After “The Media”? Reflections On The Future Social Legitimacy Of Media Institutions

Prof. Nick COULDRY
Head and Professor, Department of Media and Communication, Goldsmiths College, University of London, United Kingdom

In this lecture, Nick Couldry will reflect on the current significance of his earlier work on the social legitimacy of media institutions for the dynamics of an age of convergence. For almost a century, media institutions have worked to acquire and sustain a central position in the production and distribution of symbolic content in many societies, and to claim the legitimacy of that centralization: that is, to present themselves as ‘natural’ and privileged access-points to the core values of, and the key happenings within, ‘society’. In previous work, Couldry called this ‘the myth of the mediated centre’ (Couldry 2003), focussing on mass media. But we are now entering a period where mass media institutions must interface with a dispersed proliferation of media production/consumption across countless platforms: in other words, the myth of the mediated centre is now increasingly contested (Couldry 2009, Couldry 2012). How can we think about this new phase?

The lecture will argue that mass media are unlikely to disappear because many other institutions (such as governments) still depend on mass media’s access to citizens for their survival and audience media habits will not disappear quickly or evenly. But mass media will have to work harder to maintain our attention and our belief in their legitimacy. Mass media institutions will increasingly depend for direct sales and broader marketing on events (inventing/borrowing ‘events’ that construct a temporary mass audience) and on a horizontally constructed ‘centre’, driven by people’s activities on social media. Meanwhile, social media, searching for reliable advertising income, will encourage people to share their likings for what remains of mass media. This is likely to result in a symbiotic relationship or ‘double helix’ between mass media and social media.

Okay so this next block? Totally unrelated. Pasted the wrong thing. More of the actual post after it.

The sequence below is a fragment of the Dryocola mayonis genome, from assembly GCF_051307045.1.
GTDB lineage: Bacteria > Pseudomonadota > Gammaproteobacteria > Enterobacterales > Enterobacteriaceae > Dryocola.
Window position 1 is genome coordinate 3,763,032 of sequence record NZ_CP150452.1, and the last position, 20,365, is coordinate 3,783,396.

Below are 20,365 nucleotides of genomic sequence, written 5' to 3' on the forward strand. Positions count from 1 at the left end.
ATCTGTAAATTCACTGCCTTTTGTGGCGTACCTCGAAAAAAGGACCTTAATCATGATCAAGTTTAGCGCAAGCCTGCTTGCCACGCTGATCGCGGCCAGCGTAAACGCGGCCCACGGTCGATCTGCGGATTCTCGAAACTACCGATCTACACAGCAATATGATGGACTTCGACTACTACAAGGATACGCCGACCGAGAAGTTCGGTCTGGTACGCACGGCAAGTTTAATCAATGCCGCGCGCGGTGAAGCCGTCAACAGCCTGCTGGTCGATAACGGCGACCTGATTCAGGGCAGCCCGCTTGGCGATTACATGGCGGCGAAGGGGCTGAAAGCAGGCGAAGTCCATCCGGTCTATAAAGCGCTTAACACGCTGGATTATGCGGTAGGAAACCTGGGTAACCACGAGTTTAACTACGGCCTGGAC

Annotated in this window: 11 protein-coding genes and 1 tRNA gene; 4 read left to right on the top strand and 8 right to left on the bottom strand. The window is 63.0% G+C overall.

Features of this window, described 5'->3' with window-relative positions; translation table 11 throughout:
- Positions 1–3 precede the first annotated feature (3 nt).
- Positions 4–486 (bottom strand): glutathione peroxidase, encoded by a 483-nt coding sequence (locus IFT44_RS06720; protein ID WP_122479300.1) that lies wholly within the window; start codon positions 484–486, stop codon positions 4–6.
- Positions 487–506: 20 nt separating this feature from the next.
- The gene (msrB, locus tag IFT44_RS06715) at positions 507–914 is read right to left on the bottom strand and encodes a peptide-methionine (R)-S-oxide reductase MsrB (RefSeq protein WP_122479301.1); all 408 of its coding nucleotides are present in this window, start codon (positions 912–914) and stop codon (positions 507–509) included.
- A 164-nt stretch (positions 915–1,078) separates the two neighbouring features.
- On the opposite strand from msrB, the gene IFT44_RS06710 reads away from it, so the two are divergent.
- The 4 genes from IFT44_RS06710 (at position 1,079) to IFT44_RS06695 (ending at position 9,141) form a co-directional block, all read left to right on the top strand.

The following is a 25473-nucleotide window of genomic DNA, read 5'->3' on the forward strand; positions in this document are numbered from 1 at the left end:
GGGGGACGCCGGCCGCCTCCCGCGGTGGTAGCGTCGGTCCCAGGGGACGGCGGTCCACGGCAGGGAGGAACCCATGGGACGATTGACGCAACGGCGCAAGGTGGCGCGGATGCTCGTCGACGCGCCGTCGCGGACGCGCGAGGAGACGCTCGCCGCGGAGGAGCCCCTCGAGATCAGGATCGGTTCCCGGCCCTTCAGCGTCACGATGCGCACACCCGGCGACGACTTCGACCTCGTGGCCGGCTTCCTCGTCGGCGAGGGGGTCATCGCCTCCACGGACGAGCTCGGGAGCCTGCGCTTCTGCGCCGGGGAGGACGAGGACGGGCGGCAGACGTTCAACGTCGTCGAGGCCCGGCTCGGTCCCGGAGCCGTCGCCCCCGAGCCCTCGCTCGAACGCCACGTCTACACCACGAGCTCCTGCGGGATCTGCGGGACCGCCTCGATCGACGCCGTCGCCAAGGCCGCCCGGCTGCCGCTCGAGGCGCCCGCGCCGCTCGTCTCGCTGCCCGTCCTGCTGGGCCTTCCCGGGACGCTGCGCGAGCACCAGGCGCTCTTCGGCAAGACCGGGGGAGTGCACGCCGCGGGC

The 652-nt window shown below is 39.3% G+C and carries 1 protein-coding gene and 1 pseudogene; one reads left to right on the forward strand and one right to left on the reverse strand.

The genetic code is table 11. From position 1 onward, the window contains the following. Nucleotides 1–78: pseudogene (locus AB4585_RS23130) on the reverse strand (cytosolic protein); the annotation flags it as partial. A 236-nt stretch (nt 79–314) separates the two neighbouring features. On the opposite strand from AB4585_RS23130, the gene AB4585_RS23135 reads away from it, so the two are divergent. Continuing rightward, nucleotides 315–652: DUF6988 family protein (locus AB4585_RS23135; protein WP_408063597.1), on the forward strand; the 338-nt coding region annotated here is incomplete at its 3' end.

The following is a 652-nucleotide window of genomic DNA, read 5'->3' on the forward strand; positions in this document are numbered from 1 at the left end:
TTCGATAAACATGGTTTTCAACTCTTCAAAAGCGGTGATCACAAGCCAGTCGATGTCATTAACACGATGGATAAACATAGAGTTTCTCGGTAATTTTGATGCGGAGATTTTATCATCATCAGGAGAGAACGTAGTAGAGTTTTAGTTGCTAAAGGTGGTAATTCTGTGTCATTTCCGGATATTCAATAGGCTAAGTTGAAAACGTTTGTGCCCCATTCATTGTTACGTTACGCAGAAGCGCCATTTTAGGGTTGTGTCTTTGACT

The lecture will end by considering how this contest over the myth of the mediated centre will play out differently in countries with different ‘media systems’ (in Hallin and Mancini’s term).

Couldry, N. (2003) Media Rituals: A Critical Approach London: Routledge.
Couldry, N. (2009) ‘Does “the media” have a future?’ European Journal of Communication.
Couldry, N. (2012) Media Society World: Social Theory and Digital Media Practice. Cambridge: Polity.